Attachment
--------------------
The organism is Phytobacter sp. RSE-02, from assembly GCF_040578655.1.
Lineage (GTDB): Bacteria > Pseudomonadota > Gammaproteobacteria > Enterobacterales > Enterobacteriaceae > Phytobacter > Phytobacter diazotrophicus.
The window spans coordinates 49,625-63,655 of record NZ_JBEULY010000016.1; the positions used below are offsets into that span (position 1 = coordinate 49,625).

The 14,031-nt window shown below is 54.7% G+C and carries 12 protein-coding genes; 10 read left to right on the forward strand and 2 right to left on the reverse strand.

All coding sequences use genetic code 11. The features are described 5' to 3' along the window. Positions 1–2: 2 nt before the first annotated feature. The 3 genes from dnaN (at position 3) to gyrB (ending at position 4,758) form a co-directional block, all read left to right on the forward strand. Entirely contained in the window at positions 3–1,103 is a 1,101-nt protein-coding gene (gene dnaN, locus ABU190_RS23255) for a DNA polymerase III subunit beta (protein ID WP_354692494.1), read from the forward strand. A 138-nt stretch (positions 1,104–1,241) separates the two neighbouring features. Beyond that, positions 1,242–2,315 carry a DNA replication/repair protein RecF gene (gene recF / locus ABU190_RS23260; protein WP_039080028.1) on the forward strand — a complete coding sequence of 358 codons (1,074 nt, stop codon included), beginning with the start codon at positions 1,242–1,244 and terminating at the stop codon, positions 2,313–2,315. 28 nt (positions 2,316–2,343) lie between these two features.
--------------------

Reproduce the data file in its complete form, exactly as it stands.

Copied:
The organism is Phytobacter sp. RSE-02, from assembly GCF_040578655.1.
Lineage (GTDB): Bacteria > Pseudomonadota > Gammaproteobacteria > Enterobacterales > Enterobacteriaceae > Phytobacter > Phytobacter diazotrophicus.
The window spans coordinates 49,625-63,655 of record NZ_JBEULY010000016.1; the positions used below are offsets into that span (position 1 = coordinate 49,625).

The 14,031-nt window shown below is 54.7% G+C and carries 12 protein-coding genes; 10 read left to right on the forward strand and 2 right to left on the reverse strand.

All coding sequences use genetic code 11. The features are described 5' to 3' along the window. Positions 1–2: 2 nt before the first annotated feature. The 3 genes from dnaN (at position 3) to gyrB (ending at position 4,758) form a co-directional block, all read left to right on the forward strand. Entirely contained in the window at positions 3–1,103 is a 1,101-nt protein-coding gene (gene dnaN, locus ABU190_RS23255) for a DNA polymerase III subunit beta (protein ID WP_354692494.1), read from the forward strand. A 138-nt stretch (positions 1,104–1,241) separates the two neighbouring features. Beyond that, positions 1,242–2,315 carry a DNA replication/repair protein RecF gene (gene recF / locus ABU190_RS23260; protein WP_039080028.1) on the forward strand — a complete coding sequence of 358 codons (1,074 nt, stop codon included), beginning with the start codon at positions 1,242–1,244 and terminating at the stop codon, positions 2,313–2,315. 28 nt (positions 2,316–2,343) lie between these two features.